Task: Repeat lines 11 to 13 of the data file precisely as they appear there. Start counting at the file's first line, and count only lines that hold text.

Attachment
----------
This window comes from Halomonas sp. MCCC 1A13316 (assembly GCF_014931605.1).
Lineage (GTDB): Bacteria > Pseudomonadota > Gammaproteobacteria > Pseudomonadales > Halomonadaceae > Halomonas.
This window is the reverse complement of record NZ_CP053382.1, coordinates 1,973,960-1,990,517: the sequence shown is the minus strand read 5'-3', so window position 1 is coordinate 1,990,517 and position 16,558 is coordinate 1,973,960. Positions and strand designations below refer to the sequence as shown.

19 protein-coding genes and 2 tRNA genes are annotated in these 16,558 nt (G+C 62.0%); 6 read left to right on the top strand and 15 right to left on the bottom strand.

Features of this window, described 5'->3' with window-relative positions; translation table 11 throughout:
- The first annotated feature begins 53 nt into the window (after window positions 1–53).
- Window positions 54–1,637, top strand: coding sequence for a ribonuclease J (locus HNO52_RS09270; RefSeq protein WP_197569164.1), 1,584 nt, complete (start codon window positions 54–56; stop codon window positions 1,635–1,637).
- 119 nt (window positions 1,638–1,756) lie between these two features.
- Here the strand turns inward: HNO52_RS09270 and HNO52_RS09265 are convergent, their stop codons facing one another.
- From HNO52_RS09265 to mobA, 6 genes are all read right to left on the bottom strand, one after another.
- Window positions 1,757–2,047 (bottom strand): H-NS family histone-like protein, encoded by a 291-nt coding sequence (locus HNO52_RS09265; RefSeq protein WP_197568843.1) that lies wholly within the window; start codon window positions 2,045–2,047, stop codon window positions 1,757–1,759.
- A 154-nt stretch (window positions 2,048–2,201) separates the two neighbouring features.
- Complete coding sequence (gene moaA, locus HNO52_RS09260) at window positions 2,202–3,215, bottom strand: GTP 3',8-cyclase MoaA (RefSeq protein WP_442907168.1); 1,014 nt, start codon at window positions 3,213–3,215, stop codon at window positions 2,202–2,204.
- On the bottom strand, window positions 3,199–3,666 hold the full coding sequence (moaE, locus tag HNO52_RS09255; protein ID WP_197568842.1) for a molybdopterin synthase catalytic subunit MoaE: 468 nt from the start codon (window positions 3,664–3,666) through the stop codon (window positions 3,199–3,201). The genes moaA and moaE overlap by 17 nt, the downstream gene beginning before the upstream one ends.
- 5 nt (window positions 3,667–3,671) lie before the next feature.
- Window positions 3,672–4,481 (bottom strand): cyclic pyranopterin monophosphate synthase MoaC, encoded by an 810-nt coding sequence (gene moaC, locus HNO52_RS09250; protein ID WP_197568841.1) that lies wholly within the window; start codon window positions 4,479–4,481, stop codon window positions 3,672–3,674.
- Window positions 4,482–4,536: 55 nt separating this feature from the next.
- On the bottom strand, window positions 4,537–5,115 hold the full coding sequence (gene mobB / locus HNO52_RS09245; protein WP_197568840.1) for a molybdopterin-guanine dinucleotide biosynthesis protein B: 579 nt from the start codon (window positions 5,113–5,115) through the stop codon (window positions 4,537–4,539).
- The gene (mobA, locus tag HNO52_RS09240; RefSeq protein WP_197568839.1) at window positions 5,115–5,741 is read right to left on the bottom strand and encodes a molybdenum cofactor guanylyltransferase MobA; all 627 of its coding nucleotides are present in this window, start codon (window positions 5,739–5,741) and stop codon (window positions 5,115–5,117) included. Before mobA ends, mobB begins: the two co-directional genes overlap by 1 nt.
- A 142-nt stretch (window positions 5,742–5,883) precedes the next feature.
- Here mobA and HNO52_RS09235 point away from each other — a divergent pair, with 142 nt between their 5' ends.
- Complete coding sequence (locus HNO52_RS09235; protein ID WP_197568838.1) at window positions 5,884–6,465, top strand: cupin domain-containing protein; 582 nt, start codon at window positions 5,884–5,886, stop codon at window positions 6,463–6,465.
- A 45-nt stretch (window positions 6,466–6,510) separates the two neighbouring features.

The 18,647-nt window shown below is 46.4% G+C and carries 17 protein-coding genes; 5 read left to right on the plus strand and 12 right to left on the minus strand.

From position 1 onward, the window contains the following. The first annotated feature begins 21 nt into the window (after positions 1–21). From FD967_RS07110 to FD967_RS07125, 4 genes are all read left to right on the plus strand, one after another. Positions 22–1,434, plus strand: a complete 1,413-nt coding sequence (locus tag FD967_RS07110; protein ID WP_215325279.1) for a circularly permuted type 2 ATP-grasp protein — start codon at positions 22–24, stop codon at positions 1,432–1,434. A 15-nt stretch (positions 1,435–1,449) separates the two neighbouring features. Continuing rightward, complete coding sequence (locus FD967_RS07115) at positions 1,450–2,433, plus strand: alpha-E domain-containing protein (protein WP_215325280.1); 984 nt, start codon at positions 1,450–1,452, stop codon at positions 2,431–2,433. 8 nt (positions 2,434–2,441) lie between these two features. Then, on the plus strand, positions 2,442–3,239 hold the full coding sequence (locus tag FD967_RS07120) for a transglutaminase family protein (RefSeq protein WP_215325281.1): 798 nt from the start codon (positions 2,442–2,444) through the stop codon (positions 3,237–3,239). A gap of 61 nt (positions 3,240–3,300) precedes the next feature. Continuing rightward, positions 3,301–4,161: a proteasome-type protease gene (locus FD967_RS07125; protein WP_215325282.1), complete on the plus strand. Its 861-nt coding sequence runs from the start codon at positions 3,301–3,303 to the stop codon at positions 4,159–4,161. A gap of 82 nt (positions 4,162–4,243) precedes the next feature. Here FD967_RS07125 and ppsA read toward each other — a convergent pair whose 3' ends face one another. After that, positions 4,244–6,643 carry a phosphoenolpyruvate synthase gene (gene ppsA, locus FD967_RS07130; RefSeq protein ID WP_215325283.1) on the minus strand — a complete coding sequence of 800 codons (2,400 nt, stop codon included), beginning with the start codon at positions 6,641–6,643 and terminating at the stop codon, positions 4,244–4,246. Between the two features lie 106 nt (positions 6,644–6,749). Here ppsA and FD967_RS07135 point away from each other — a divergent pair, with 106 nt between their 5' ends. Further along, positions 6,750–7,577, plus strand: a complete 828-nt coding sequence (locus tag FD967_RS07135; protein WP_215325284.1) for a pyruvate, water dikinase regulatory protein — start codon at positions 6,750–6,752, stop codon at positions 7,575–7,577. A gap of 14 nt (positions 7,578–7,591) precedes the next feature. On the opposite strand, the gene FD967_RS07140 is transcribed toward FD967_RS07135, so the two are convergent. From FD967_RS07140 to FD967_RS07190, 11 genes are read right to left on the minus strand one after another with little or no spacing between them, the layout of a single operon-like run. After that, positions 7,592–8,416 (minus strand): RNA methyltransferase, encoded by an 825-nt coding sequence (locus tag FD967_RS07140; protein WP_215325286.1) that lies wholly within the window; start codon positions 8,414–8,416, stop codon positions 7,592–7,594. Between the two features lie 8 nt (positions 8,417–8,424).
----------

- Window positions 1,757–2,047 (bottom strand): H-NS family histone-like protein, encoded by a 291-nt coding sequence (locus HNO52_RS09265; RefSeq protein WP_197568843.1) that lies wholly within the window; start codon window positions 2,045–2,047, stop codon window positions 1,757–1,759.
- A 154-nt stretch (window positions 2,048–2,201) separates the two neighbouring features.
- Complete coding sequence (gene moaA, locus HNO52_RS09260) at window positions 2,202–3,215, bottom strand: GTP 3',8-cyclase MoaA (RefSeq protein WP_442907168.1); 1,014 nt, start codon at window positions 3,213–3,215, stop codon at window positions 2,202–2,204.